clock menu more-arrow no yes mobile

Filed under:

Monday Wrap-Up, 8/23, No Practice Edition

Following their beatdown on Saturday, the Texans cancelled practice Monday, leaving us with no news. Two a days are over, so the team probably just wanted to give the players a bit of a breather before the Dallas preparations begin.

- According to Adam Schefter, Jacoby Jones has hired Houston-based agent Kennard McGuire. McGuire has already stepped in twice this offseason for Texans stars DeMeco Ryans and Andre Johnson, and has completed an extension for both of them. This is good news if you’re a Jacoby fan, since he has only one year left on his current deal before he hits restricted free agency. Or at least thats how the scenario would normally play out under the regular CBA. Of course, with the league looking at a possible lockout and labor issues being debated contentiously, there isn’t much of a reason to speculate about what will actually happen.

- The Texans signed undrafted FA wide receiver Derek Townsel, who was cut by the Jaguars. He’d been in some workouts for the Texans in mini-camp, the Jaguars cut him after signing LB Rod Wilson.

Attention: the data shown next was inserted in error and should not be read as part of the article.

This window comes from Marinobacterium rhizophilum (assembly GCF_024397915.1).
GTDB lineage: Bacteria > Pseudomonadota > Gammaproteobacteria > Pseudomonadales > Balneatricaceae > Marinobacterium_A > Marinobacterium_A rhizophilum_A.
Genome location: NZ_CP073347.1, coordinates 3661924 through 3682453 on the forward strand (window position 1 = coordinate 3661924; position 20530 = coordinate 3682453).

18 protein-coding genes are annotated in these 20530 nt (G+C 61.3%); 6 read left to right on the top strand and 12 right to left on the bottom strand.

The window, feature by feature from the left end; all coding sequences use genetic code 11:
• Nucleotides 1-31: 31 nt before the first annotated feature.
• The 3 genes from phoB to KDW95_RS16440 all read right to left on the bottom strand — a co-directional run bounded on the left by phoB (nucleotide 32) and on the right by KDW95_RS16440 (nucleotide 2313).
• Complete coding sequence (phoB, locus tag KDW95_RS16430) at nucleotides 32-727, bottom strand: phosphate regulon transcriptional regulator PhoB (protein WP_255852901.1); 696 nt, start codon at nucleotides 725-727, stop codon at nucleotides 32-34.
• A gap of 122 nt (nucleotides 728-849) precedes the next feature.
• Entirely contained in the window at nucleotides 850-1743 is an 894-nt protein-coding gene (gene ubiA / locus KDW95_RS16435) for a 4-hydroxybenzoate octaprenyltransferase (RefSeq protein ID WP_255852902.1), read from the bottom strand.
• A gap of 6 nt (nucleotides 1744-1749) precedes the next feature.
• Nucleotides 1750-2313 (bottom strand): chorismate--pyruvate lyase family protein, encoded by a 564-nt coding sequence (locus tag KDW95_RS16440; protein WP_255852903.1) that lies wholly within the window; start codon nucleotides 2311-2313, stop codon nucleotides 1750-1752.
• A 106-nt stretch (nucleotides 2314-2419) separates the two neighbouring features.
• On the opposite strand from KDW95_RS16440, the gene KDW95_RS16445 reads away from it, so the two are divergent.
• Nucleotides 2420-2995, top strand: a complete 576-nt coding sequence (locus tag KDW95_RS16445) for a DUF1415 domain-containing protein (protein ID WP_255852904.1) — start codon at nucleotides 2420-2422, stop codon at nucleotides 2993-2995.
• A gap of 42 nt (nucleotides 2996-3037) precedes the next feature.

- The Texans gave tryouts to both Charles Spencer and Ephraim Salaam. They signed neither of them, but it looks like, as Alan Burge speculated, Adam Stenavich may not be a fit in the mind of the front office if the Texans face an injury to one of their top two tackles.

- Chris Baldwin over at CultureMap crafts a compelling anti-Kubiak case based on his decision to leave Matt Schaub and Andre Johnson in longer than the Saints left their starters in. While I probably would’ve pulled them myself, it is worth noting that a) nobody would have brought this up had Johnson not taken a helmet in the knee from Tracy Porter and b) the Texans first-team offense, due to the muffs of Trindon Holliday, the three and out and the fumble by Arian Foster, did not really receive much in the way of snaps.

- Lance Zierlein had a fairly in-depth tape study of the game. I’m not sure I subscribe quite as much as he does to Earl Mitchell being better than Amobi Okoye, but the fact that it’s even a debate at this point (and that he and Frank Okam were getting snaps with the 1’s) is very telling. I haven’t finished my charting (it’s very extensive) to the point where I can question much else in the piece, but I do agree that Foster was a bright spot.

Images by eflon used in background images under a Creative Commons license. Thank you.